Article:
Learned counsel cited before us several decisions in which it has been held that under Articles 226 and 227 of the Constitution directions cannot be given for enforcing or preventing a breach of rights and obligations contractual in character. He also placed reliance on AIR 1964 Mad 335 (supra) to support his contention that the State Bank of India (Sub-Accountants and Head Cashiers) Service Rules were not statutory rules but only terms and conditions of employment.

12. On the arguments presented by learned counsel for the parties the controversy centres round the question whether the 'Rules' are statutory rules or bye-laws or only a set of terms and conditions of a contract of employment. It is not the case of either party that the 'Rules' are ultra vires the powers of the State Bank of India. Whereas the petitioners contend that the Rules are bye-laws, the opponents stand is that the 'Rules' only embody the conditions and terms regulating the employment of Sub-Accountants and Head Cashiers by the Bank. Under Section 49 the Central Government has no doubt the power to make rules in consultation with the Reserve Bank to carry out the purposes of the Act. But the 'Rules' in the question have not been made by the Central Government and the power conferred by Section 49 does not embrace the service conditions and terms of the Bank's employees. The purpose of the Act is the constitution of the State Bank of India to transfer to it the undertaking of the Imperial Bank of India for the extension of banking facilities on a large scale, more particularly in the rural and semi urban areas and for diverse other public purposes. So also the specific power to make regulations conferred on the Central Board by Section 50 of the Act does not touch the power to regulate the service conditions and terms of the employees.

The fact that under Section 50 regulations can be made only after consultation with the Reserve Bank and with the previous sanction of the Central Government and the requirement that the regulations must not be inconsistent with the provisions of the Act and the rules made thereunder show that the regulations that may be made under Section 50 are not meant to cover terms and conditions of service. Sub-section (2) of Section 50 enumerates the particular matters in regard to which the Central Board can make regulations. In the enumeration given in Sub-section (2) there is no mention whatsoever of the determination of the terms and conditions of service of the Bank's employees. It is no doubt true that Sub-section (2) cannot control the general words used in Sub-section (1). But, as we have stated earlier, Sub-section (1) itself shows that it does not confer on the Central Board the power to make regulations in regard to the subject of terms and conditions of service cf the Bank's employees.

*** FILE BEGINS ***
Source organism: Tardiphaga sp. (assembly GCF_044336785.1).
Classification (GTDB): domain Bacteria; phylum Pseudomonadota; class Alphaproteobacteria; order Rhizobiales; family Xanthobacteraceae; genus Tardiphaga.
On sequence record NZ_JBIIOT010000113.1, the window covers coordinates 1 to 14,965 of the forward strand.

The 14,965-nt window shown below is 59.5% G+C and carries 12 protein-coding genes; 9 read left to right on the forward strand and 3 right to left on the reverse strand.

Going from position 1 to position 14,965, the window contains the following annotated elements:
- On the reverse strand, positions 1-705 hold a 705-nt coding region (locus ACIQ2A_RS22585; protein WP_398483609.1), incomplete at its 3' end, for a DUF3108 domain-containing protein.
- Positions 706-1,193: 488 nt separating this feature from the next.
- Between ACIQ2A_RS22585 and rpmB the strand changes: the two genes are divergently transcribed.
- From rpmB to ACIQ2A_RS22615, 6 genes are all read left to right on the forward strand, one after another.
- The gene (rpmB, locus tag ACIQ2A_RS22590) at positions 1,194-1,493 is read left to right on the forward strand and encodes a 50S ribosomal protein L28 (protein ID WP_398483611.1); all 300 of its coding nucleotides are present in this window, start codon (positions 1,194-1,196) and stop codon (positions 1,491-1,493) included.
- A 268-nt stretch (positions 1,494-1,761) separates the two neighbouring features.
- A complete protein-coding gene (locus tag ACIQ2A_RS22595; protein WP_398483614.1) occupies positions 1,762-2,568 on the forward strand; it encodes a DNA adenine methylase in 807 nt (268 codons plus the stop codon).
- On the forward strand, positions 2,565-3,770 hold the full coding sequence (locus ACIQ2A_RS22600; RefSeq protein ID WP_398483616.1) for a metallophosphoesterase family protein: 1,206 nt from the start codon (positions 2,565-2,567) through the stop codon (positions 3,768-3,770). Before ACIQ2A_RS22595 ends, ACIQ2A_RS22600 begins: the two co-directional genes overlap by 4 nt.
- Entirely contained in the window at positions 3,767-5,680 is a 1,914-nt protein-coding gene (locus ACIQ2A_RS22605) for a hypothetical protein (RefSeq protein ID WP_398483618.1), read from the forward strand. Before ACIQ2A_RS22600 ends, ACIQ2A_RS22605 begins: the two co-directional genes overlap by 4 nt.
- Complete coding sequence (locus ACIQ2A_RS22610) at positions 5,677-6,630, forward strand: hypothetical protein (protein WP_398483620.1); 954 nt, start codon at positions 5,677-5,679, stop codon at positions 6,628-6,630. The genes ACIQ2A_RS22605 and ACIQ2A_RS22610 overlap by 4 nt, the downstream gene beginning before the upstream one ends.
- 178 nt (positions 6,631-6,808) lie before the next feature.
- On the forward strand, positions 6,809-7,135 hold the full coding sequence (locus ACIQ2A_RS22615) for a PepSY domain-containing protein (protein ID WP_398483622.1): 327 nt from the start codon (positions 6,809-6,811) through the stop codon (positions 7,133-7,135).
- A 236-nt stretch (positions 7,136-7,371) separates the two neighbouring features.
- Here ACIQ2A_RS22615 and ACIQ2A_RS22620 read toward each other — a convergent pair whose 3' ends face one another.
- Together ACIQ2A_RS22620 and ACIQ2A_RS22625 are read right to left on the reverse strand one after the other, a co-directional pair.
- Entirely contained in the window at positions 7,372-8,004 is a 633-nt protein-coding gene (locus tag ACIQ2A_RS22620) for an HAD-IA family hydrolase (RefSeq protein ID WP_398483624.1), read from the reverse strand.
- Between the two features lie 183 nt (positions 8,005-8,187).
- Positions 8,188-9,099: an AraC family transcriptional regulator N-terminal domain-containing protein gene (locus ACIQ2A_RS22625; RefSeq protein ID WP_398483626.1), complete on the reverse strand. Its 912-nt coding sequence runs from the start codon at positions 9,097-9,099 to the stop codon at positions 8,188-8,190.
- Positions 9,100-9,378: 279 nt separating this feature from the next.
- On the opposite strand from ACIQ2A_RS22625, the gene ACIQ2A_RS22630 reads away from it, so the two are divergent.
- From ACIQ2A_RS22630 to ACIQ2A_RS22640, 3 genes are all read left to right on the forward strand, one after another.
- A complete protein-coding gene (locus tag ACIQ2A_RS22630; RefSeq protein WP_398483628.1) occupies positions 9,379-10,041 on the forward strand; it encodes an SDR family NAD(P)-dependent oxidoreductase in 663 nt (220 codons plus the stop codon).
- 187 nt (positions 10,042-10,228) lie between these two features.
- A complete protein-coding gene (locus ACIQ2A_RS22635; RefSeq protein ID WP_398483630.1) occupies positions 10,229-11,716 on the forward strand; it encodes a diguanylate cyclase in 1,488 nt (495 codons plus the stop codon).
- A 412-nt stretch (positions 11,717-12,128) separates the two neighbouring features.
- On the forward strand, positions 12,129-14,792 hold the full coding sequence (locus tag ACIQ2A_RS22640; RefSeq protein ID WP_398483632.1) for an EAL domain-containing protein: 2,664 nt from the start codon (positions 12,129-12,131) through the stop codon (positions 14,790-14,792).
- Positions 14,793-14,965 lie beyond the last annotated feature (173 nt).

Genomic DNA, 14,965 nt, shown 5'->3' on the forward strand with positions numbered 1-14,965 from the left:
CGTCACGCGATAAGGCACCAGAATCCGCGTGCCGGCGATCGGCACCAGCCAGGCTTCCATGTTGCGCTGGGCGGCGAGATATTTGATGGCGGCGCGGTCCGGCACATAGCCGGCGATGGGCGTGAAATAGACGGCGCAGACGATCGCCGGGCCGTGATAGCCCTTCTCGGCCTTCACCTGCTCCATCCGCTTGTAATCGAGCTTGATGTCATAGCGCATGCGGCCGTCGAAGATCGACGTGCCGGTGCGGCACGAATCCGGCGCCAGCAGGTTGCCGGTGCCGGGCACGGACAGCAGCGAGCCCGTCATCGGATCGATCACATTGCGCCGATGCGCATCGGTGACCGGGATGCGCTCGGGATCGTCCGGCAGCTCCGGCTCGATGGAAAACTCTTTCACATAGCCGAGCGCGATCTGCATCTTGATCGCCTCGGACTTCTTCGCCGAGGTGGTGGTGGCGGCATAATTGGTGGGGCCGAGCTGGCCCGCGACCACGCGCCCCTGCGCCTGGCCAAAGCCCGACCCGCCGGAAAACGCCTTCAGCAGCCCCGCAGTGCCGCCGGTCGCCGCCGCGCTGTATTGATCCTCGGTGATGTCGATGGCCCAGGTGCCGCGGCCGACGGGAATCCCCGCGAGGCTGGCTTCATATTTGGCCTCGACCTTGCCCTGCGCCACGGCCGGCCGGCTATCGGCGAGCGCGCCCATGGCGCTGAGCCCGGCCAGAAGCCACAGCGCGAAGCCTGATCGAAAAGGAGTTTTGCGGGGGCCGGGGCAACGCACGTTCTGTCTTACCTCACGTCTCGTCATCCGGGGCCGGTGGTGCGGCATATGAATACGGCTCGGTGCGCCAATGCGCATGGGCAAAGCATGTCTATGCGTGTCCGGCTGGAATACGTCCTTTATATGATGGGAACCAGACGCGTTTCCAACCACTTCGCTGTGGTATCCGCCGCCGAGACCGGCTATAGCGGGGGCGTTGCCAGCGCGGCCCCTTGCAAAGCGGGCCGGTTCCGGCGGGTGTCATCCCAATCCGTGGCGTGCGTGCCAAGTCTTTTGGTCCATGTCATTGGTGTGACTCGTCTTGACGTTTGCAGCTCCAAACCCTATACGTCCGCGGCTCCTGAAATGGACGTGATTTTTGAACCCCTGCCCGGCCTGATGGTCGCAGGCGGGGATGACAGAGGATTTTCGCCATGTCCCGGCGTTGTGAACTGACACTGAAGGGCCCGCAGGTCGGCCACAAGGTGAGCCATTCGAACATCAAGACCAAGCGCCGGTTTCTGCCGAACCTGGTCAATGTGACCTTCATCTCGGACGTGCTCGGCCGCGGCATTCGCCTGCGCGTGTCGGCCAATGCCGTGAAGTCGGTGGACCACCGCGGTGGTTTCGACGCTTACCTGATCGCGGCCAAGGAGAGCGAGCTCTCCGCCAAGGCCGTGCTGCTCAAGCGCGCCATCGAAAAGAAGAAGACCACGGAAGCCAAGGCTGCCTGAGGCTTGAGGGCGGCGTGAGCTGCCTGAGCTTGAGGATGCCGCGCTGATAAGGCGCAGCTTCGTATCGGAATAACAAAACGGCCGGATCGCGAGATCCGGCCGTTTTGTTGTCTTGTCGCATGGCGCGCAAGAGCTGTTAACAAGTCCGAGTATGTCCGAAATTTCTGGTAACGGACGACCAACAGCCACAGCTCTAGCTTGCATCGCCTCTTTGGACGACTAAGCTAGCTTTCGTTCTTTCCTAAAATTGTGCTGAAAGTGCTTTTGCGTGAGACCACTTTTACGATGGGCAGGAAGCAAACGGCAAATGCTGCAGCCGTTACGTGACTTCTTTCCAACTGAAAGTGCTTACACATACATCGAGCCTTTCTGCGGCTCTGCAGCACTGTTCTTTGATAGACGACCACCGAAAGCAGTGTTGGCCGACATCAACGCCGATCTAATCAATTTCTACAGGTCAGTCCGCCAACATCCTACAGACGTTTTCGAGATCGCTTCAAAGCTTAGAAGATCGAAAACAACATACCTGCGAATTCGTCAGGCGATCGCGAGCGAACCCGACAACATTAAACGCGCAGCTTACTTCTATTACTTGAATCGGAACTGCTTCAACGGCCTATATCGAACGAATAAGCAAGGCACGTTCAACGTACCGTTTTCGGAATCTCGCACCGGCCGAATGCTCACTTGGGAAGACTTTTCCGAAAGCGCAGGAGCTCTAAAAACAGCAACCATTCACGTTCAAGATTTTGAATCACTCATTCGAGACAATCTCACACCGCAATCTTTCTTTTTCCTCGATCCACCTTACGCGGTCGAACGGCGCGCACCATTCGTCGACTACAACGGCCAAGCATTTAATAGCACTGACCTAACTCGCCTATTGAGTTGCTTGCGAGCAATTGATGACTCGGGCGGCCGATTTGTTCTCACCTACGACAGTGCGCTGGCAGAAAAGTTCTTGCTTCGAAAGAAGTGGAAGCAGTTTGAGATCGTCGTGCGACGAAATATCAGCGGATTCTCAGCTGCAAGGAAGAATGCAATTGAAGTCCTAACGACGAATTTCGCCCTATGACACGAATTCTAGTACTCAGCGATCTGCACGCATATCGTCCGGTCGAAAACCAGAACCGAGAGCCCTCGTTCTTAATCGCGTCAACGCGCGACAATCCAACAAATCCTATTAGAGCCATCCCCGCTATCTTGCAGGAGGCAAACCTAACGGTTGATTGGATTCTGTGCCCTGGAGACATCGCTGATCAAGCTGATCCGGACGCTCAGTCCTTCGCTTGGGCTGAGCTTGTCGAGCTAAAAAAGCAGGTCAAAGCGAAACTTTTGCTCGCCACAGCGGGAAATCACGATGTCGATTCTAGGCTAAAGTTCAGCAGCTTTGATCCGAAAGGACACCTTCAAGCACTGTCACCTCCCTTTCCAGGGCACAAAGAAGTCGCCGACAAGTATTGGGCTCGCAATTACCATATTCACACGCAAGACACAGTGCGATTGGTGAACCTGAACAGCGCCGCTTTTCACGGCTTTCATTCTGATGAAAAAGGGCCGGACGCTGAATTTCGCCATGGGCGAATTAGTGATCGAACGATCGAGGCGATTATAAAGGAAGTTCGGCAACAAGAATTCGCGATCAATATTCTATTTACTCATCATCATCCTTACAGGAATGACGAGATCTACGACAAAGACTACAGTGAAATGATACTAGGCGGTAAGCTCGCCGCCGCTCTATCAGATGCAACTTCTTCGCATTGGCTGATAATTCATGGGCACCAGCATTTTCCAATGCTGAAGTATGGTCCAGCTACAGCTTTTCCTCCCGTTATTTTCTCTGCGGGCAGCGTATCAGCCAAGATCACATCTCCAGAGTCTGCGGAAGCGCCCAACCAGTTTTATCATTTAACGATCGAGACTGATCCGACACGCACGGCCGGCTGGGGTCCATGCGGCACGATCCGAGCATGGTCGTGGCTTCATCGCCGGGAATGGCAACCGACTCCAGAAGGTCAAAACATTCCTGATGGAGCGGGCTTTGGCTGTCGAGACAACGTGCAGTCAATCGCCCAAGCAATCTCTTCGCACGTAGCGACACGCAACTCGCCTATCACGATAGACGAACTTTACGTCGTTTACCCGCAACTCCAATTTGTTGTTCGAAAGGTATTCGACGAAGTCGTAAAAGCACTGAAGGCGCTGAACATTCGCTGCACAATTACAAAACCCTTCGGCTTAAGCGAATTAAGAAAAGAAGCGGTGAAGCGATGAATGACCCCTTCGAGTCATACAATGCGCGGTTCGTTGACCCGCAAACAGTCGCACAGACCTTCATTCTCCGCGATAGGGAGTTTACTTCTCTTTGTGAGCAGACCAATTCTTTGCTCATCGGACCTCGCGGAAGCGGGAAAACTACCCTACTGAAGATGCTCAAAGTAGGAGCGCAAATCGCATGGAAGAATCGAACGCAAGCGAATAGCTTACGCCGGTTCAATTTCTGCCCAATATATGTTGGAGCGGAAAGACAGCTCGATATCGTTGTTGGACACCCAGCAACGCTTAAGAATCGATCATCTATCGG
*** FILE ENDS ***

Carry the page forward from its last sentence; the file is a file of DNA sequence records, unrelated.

13. The contention that the 'Rules' are nothing but certain conditions of a service contract of a Head Cashier or a Sub-Accountant is difficult of acceptance. A perusal of the State Bank of India (Sub-Accountants and Head Cashiers) Service Rules is sufficient to show that they are not stipulations of a contract governing the employment of a person joining the service of the State Bank. The 'Rules' provide for appointments in general, probationary period, conditions and circumstances in which service can be terminated. Provident and Pension Funds, fidelity guarantees, records of service, seniority and promotion, conduct and discipline, scales of salaries of the Sub-Accountants and Head Cashiers, leave, medical attendance, house-allowance etc. In Chapter 14 of the 'Rules' provision has been made for a change in the rules and a right of appeal has been provided to an employee or a group of employees aggrieved by the change.